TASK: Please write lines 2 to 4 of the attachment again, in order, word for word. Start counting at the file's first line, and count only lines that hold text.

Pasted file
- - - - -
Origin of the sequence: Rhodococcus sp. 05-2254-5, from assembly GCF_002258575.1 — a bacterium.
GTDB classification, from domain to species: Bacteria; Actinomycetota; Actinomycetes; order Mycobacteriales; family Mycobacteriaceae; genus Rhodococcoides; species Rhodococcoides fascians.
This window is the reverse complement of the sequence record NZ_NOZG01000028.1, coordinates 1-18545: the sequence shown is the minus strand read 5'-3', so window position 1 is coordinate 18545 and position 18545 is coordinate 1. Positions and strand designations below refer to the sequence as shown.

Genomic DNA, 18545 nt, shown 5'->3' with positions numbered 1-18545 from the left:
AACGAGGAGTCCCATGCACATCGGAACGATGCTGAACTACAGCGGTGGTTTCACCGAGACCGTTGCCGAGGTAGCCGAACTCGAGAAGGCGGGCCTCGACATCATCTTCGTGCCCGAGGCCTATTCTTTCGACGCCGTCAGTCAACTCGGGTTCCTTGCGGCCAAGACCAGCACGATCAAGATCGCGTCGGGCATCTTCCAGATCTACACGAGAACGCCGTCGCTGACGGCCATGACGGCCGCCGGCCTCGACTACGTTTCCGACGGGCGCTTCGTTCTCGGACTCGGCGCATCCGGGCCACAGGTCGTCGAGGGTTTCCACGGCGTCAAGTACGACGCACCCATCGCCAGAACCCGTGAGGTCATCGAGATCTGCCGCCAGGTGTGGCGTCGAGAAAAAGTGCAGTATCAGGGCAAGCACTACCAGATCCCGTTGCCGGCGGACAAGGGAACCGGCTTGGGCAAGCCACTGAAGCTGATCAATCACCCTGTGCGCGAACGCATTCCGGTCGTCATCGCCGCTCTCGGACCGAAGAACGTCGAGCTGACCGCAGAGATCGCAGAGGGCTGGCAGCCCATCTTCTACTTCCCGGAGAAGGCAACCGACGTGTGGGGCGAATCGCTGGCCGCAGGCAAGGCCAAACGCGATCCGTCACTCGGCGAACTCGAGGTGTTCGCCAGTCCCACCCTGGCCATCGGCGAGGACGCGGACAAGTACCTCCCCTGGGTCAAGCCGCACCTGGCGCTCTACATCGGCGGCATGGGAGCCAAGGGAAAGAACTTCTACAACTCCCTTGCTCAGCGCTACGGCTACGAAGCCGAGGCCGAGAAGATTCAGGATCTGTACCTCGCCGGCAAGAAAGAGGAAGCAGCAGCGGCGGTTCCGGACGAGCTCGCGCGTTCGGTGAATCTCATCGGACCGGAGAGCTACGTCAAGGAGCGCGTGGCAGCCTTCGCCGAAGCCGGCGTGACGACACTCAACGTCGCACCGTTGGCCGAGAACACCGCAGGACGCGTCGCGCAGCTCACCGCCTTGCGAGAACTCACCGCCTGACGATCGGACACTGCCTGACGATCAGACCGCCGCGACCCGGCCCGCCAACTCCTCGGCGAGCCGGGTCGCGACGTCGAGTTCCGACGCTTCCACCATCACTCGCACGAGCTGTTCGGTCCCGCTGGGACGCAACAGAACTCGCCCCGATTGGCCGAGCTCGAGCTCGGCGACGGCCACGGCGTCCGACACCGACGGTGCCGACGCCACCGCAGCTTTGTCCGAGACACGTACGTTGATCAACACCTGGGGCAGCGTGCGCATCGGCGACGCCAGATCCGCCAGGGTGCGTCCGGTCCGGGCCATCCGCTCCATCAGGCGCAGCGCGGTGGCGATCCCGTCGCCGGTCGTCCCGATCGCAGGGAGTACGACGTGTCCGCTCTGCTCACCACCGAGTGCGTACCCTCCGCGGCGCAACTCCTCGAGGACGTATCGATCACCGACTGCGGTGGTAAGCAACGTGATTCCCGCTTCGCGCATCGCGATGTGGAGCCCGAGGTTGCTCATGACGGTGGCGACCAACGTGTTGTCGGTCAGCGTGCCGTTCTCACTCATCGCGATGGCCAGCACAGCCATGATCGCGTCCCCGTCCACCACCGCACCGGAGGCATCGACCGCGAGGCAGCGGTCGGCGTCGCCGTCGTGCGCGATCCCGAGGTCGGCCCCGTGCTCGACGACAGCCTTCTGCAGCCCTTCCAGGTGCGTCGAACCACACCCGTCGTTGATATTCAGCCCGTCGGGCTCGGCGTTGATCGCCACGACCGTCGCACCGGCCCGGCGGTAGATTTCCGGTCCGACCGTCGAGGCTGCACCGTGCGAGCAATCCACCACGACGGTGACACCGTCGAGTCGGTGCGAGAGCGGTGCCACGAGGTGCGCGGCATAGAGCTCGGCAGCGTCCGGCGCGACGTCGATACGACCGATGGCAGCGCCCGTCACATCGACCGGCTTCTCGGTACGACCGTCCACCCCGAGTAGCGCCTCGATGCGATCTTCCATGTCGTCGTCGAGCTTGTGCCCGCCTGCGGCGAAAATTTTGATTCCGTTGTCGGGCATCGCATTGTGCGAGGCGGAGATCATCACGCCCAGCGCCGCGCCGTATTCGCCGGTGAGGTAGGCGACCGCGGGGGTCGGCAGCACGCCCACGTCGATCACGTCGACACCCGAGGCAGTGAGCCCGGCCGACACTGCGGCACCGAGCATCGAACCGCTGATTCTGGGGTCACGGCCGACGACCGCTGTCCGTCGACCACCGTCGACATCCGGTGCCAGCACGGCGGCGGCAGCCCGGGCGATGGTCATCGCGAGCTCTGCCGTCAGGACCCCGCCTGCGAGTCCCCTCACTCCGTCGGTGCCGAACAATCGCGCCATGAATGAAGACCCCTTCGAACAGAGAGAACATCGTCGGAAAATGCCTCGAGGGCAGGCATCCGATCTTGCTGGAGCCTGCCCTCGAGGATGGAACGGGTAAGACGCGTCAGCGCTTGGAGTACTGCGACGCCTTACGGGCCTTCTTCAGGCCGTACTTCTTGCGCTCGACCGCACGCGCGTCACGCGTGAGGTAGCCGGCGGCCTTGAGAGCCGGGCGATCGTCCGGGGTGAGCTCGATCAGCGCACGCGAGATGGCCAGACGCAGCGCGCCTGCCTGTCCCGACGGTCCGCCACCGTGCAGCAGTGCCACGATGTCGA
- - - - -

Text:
GTDB classification, from domain to species: Bacteria; Actinomycetota; Actinomycetes; order Mycobacteriales; family Mycobacteriaceae; genus Rhodococcoides; species Rhodococcoides fascians.
This window is the reverse complement of the sequence record NZ_NOZG01000028.1, coordinates 1-18545: the sequence shown is the minus strand read 5'-3', so window position 1 is coordinate 18545 and position 18545 is coordinate 1. Positions and strand designations below refer to the sequence as shown.

Genomic DNA, 18545 nt, shown 5'->3' with positions numbered 1-18545 from the left: